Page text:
The sound easily reached the press box - a sickening, amplified crunch. The slight scatback, who'd been darting away from defenders for three and a half quarters, absorbed a hit to the helmet that made me cringe.

The joy radiated in a palpable wave. Two players, then three, then four climbed atop the trainer's table, hands clasped, helmets raised, as the finals seconds of the big upset ticked away.

These two disparate scenes, maybe 10 minutes apart, in the high school football game I covered last night sum up my conflicted feelings about football.

I love football, the game. Unequivocally. It takes up space in the part of my heart where my granny still lives, where the first slight chill of autumn permeates the air and where I can still fall asleep, completely without care, in the backseat during a thunderstorm while my mother or father drives.

I cannot conscience football, the business. A codified conspiracy of silence and misinformation surrounding the by-now-undeniable damage that repeated blows to the head inflict on both the game's Sunday heroes and its anonymous Friday night acolytes, a systematic and deep-rooted misogyny that is coming more and more to light, a factory that grinds up kids and spits out whatever residue remains ... none of this is worth cheering.

From Jameis Winston, who is at best a troubled young man coddled by short-sighted college bigwigs more concerned with trophies than his mental health and at worst a predator protected by the same system, to disturbing reports of the organized intimidation of domestic violence victims on the heels of the repugnant Ray Rice incident and the even more reprehensible attempted cover-up, it can be hard to enjoy the game that circulates in my bloodstream. It's enough to make me question my own moral fiber as I settle in on the couch, remote in hand, cat curled in the crook of my elbow, ready to sample the smorgasbord of channels and conferences at my cable-empowered fingertips.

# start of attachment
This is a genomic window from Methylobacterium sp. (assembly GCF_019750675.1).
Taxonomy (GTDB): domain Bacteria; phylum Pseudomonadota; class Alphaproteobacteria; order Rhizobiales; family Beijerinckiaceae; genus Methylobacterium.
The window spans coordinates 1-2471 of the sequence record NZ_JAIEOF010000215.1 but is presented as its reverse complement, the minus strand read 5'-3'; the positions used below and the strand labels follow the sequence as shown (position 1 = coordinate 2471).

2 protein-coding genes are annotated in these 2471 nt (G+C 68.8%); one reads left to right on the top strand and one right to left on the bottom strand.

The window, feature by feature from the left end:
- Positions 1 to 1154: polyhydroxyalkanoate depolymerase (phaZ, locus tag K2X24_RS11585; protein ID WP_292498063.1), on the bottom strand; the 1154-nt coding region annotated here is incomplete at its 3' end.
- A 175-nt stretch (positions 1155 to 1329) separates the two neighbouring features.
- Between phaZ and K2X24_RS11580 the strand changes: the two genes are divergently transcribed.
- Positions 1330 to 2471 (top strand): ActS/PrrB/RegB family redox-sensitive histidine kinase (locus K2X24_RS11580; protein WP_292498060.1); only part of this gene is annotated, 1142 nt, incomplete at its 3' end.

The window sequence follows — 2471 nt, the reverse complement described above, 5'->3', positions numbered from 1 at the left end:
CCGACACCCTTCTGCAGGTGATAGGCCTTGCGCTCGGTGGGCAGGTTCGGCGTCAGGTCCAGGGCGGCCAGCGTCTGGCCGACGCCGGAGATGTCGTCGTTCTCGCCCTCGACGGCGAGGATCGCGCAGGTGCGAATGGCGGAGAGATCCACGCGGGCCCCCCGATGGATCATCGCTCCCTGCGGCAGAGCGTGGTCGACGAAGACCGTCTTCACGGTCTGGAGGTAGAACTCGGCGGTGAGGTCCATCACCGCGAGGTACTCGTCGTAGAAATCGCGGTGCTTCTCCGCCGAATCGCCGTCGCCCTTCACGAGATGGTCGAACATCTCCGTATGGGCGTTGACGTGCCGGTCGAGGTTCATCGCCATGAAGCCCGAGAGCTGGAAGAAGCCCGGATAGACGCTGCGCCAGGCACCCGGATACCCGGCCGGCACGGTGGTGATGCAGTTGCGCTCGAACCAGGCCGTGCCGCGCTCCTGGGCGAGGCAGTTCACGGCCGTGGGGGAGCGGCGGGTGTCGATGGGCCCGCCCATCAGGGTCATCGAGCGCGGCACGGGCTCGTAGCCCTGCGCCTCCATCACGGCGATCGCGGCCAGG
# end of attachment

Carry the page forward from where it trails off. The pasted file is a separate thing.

Am I part of the problem? If the kid from last night's game has a concussion and wakes up today with a blinding headache or no memory of the hit, am I partially to blame? If/when Ray Rice hits his wife again, is her blood on my fist?

I know there's good in this game. I have seen it first-hand. I have witnessed it and written about it and believed in it.

I have seen the mother battling breast cancer endure chemotherapy with a smile because when she was done, she got to go to her sons' football game.

I have seen the hulking defensive end who terrorized quarterbacks all season dissolve in tears as he offered his arm to his diminutive mother, a woman who raised him by herself, going without so he could be here, on Senior Day, standing on the sun-dappled grass of a brick-walled football stadium on the campus of the second-oldest college in the country.

I have screamed at TV screens with friends old and new. I have felt body-lightening exhilaration and soul-stomping devastation and I know there's power in this game. 

What I don't know is if that power is being used for good or evil. And I don't know how I feel about or should respond to that.

Last night, the kid got up and made the unsteady walk to the sidelines. He was no doubt part of the soon-to-follow celebration for his underdog team, which lingered on the field, loathe to leave its grass-stained triumph, and chanted its way to the parking lot.

I hope he is OK.

I suspect he is not.